Bulletin of the American Physical Society
2006 59th Annual Meeting of the APS Division of Fluid Dynamics
Sunday–Tuesday, November 19–21, 2006; Tampa Bay, Florida
Session AM: Turbulent Mixing I |
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Chair: Rodney Fox, Iowa State University Room: Tampa Marriott Waterside Hotel and Marina Meeting Room 10 |
Sunday, November 19, 2006 8:00AM - 8:13AM |
AM.00001: Simultaneous planar measurements of multiple mole fractions in a gas phase turbulent jet with differential diffusion C.J. Brownell, L.K. Su Previous work has demonstrated the usefulness of planar Rayleigh scattering to the study of gas-phase differential diffusion. These Rayleigh scattering measurements typically yield the differential diffusion parameter z, a measure of the normalized difference between two scalars. However, this method cannot provide information about all individual mole fractions in a three-species flow. In this work, we present results from a planar imaging experiment that combines Rayleigh scattering and PLIF to yield the instantaneous mole fractions of all relevant species in a differentially diffusing turbulent flow. In a premixed jet of acetone and helium with an air coflow, PLIF measures the absolute acetone mole fraction while Rayleigh scattering measures the differential diffusion parameter. From these measurements, the mole fractions of helium and air can then be calculated. With this data, we explore the relationship between differential diffusion and the mole fractions of individual species. We are also interested in the influence of differential diffusion on the large-scale organization of the jet, and the effects of Reynolds number on the observed mixing structures. [Preview Abstract] |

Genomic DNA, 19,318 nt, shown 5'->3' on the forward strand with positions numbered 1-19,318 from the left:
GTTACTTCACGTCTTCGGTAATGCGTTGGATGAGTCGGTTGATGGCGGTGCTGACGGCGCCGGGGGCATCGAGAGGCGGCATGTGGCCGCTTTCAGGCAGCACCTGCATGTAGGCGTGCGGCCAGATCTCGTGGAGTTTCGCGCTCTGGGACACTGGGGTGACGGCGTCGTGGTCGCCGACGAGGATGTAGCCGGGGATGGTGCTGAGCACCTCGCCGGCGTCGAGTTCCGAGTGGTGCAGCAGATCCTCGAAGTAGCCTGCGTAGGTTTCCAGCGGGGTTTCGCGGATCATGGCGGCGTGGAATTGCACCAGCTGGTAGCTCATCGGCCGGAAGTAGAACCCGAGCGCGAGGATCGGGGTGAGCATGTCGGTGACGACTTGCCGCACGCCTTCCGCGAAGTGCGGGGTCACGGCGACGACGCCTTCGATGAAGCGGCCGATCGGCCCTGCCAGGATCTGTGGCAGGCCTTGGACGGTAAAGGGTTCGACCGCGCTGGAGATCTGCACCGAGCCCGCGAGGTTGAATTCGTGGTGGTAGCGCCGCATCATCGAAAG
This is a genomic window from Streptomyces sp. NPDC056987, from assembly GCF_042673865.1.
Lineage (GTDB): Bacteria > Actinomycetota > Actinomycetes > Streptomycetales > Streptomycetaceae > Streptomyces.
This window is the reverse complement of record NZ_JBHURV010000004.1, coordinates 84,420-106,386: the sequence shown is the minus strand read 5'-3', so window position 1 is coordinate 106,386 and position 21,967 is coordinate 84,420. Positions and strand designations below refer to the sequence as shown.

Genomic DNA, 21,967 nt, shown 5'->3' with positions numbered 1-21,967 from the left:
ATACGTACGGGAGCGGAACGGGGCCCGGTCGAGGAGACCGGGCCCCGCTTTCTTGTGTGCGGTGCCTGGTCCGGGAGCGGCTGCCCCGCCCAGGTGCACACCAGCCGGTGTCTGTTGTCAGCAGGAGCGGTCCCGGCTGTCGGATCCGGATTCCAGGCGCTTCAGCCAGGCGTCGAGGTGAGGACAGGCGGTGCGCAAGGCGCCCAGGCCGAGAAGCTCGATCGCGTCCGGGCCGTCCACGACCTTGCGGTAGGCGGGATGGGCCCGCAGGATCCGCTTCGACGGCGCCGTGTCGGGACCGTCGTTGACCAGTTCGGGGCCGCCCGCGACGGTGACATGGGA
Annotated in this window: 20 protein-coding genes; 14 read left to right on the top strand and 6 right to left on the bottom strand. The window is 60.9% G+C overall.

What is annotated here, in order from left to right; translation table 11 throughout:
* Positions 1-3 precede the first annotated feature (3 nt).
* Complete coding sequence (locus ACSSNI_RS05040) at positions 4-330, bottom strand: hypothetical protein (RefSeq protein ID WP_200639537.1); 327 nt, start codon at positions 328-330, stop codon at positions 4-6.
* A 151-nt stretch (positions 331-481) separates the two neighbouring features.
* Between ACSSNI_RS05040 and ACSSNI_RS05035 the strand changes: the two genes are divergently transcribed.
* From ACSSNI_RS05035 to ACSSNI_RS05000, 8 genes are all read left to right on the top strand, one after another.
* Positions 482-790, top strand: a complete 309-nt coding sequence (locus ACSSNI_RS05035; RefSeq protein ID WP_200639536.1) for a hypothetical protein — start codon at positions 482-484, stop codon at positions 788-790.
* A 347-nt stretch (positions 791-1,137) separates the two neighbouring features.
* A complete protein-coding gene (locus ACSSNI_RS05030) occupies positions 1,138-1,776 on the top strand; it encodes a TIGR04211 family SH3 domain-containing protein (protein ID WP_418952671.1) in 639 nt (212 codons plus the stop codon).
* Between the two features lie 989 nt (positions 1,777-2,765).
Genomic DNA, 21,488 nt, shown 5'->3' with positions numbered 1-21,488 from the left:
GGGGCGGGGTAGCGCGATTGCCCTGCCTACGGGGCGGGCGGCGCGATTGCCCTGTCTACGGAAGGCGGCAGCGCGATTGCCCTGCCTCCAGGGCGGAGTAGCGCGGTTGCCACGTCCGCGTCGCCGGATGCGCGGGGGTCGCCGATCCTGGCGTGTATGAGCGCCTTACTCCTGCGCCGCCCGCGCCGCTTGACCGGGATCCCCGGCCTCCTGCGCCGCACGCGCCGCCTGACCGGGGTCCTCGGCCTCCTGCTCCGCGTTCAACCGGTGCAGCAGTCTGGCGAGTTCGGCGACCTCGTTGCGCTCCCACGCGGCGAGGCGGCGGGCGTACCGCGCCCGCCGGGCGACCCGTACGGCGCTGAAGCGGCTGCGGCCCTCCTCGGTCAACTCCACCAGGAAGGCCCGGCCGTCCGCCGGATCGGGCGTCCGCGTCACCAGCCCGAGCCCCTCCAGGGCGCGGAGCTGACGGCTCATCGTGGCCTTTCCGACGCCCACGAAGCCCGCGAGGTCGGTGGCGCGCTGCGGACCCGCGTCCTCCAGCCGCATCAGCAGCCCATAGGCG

Sunday, November 19, 2006 8:13AM - 8:26AM |
AM.00002: Turbulent CO$_2$ Transport at an Unsheared Free Surface by Coupled Quantitative Imaging Techniques Evan A. Variano, Edwin (Todd) Cowen We present laboratory measurements of simultaneous velocity and concentration fields for the transfer of CO$_2$ across a free surface. The interface is subject to turbulence generated far beneath the surface by an array of randomly firing synthetic jets. This results in turbulence with a high Reynolds number, low mean flow and extensive horizontal homogeneity. Particle image velocimetry and a pH-sensitive laser induced fluorescence allow the measurement of both velocity and scalar fields at a resolution of $\sim 10$ times the Kolmogorov and Batchelor microscales, respectively. From these data, we calculate the spatiotemporal scalar flux in a plane tangent to and intersecting the free surface. We discuss these measurements, from both a coherent structure and statistical viewpoint, to elucidate the fundamental physics of turbulent scalar transport at a free surface in the absence of mean shear. Quadrant analysis shows a large asymmetry in the transport process, and mass flux spectra show the relative importance of a wide range of lengthscales. [Preview Abstract] |
Sunday, November 19, 2006 8:26AM - 8:39AM |